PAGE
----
Bengie Molina followed with a sacrifice fly to score the Angels' first run, and Spiezio singled, moving Salmon to second. That's when Ramirez got his chance, hitting the ball off the fence in right field driving in both Salmon and Spiezio to cut the Tigers' lead to 4-3. But Ramirez wanted more.

Right fielder Robert Fick tried to make a play on the ball, which ricocheted back toward the infield. By the time Fick retrieved the ball, the speedy Ramirez had a triple easily, then was waved home by third-base coach Ron Roenicke. However, the relay from the first baseman Simon was in time to nail Ramirez at the plate for the third out.

''I thought I was going to make it, but I ran out of gas,'' said Ramirez, who is hitting .286.

The Angels scored three more in the fifth to go ahead for good. Glaus' two-run double was the big blow, putting the Angels up, 5-4.


ANAHEIM -- It's too early to evaluate any off-season trade, but so far the Angels have the edge over the Mets in the deal that sent Mo Vaughn to New York for pitcher Kevin Appier last December 27.

Appier is 3-1 and ranks fourth in the American League with a 2.83 ERA. He's allowed two earned runs or fewer in six of his seven starts and he's pitched into the seventh inning in four of his starts.

Meanwhile in New York, Vaughn didn't hit his second homer of the season until Thursday, and he has just 10 RBIs while batting .257.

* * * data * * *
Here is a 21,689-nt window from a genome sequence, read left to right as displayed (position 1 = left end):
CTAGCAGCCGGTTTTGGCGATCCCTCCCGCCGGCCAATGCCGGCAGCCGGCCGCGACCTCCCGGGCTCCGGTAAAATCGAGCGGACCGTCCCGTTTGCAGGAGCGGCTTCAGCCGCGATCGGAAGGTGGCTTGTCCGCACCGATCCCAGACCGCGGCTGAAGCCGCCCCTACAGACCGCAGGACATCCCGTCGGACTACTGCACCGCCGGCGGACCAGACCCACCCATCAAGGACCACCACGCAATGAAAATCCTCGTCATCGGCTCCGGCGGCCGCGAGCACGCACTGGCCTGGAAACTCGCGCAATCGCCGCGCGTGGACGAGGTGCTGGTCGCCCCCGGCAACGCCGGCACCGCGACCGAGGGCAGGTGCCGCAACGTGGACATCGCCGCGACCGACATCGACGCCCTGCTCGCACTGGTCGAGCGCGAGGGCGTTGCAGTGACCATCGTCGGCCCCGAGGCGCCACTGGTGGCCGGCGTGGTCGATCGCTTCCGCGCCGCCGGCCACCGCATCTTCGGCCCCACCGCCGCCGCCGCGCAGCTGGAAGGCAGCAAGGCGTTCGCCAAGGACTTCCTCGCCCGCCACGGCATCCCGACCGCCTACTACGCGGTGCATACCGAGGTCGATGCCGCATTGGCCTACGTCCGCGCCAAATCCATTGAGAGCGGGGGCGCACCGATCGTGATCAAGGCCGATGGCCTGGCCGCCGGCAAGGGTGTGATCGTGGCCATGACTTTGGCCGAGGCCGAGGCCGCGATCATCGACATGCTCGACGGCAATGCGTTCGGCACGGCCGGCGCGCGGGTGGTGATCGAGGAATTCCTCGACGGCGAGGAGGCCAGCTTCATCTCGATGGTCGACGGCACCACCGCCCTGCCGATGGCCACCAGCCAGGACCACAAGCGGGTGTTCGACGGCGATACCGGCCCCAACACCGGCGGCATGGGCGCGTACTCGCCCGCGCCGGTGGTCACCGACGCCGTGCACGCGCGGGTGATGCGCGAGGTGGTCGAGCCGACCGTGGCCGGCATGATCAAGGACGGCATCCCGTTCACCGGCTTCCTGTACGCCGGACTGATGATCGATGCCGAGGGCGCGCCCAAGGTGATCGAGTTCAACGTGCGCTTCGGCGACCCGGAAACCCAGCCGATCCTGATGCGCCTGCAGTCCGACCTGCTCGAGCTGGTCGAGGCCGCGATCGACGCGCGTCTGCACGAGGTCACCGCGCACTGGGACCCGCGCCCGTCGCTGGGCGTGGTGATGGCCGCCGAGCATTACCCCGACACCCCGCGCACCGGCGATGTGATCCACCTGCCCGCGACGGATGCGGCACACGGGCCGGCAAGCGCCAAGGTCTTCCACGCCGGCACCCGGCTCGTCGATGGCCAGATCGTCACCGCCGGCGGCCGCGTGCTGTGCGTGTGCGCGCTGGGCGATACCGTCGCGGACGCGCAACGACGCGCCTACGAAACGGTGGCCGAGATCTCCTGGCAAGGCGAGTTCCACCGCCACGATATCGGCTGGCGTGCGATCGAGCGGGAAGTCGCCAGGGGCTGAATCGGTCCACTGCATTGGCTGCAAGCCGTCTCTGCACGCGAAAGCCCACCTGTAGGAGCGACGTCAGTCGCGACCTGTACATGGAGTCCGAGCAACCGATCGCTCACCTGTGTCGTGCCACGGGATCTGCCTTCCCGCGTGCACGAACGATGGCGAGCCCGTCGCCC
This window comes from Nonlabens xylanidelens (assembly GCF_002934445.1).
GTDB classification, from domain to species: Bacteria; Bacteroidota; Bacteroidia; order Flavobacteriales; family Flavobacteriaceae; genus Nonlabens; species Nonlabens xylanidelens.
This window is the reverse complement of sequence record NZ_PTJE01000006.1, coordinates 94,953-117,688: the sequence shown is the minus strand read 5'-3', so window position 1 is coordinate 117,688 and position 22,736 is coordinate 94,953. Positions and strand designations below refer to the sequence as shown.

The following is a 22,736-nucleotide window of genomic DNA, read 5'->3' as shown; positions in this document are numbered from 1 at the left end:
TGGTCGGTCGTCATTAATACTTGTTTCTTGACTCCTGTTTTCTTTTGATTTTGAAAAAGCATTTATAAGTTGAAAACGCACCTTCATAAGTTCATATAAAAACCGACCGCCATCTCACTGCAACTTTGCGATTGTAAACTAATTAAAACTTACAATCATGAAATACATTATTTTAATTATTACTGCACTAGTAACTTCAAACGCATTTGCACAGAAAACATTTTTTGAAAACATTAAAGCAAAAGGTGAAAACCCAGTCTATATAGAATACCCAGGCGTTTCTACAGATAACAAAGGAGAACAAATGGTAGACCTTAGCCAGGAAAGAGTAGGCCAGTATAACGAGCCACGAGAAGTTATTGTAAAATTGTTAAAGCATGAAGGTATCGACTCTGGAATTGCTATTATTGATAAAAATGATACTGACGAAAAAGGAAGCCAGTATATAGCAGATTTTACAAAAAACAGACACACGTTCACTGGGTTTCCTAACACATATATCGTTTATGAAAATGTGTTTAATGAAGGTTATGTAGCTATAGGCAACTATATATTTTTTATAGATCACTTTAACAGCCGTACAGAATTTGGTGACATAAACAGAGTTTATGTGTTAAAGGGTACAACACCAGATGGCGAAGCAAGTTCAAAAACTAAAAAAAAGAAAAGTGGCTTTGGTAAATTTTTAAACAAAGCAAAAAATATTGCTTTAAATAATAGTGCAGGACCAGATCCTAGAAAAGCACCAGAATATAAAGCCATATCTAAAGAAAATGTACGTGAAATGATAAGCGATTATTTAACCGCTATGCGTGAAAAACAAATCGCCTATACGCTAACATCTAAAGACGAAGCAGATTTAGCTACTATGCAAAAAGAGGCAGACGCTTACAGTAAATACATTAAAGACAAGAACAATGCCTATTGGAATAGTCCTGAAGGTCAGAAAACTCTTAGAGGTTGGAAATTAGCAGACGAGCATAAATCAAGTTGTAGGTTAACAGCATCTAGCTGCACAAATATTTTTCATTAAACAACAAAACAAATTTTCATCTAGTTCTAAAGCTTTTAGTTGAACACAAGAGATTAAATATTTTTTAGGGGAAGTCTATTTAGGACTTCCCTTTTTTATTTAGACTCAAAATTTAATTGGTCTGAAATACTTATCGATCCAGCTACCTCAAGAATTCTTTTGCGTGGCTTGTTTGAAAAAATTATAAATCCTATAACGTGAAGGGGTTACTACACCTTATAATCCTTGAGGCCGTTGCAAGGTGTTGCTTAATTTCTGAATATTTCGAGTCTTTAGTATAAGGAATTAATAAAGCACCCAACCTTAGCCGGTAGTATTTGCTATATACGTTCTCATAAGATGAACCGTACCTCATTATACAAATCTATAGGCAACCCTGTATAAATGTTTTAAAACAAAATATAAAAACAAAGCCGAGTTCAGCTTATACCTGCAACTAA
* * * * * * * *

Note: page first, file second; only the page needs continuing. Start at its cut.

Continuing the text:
''I think it's worked out fine,'' Angels general manager Bill Stoneman said. ''We were looking to strengthen our starting pitching and Kevin's done that. And we filled Mo's spot on the offensive side with (Brad) Fullmer (in a trade with the Blue Jays).''

Stoneman, though, said he doesn't evaluate the trade based on how Vaughn is doing. In fact, he said the trade is better for the Angels if Vaughn plays well.

''Obviously, you want the guy you obtain to do well, and you want the guy that you traded away to do well also,'' he said. ''It certainly doesn't hurt a relationship (with the opposing general manager).''

Vaughn has already missed time with a broken finger, and his weight is always an issue. If Vaughn continues to struggle, Stoneman said there's no reason for the Mets to feel they got snookered.

''They knew the risks going in,'' Stoneman said. ''They knew Mo didn't play last year. We certainly didn't hide anything from them. They even went out to see him (in a workout).''


For the third time in the past four games, Tim Salmon was not in right field for Thursday's game. He was the designated hitter, but manager Mike Scioscia insists Salmon is still his right fielder, even though Salmon went into Thursday's game hitting .186 and ranked 38th among 42 starting outfielders in the American League in fielding percentage.

''Tim's our right fielder, he'll be out there (tonight),'' Scioscia said. ''At times it makes sense to put the other guys out there because Tim's more comfortable in the DH spot.''

Julio Ramirez got the start in right field on Thursday.


Reliever Donne Wall (tightness in right arm) threw a bullpen session Thursday and likely will throw another this weekend. He's eligible to come off the disabled list Tuesday, but probably will go out on a rehab assignment first.

Benji Gil (ankle) and Shawn Wooten (thumb) are still two weeks and one month away, respectively, from returning.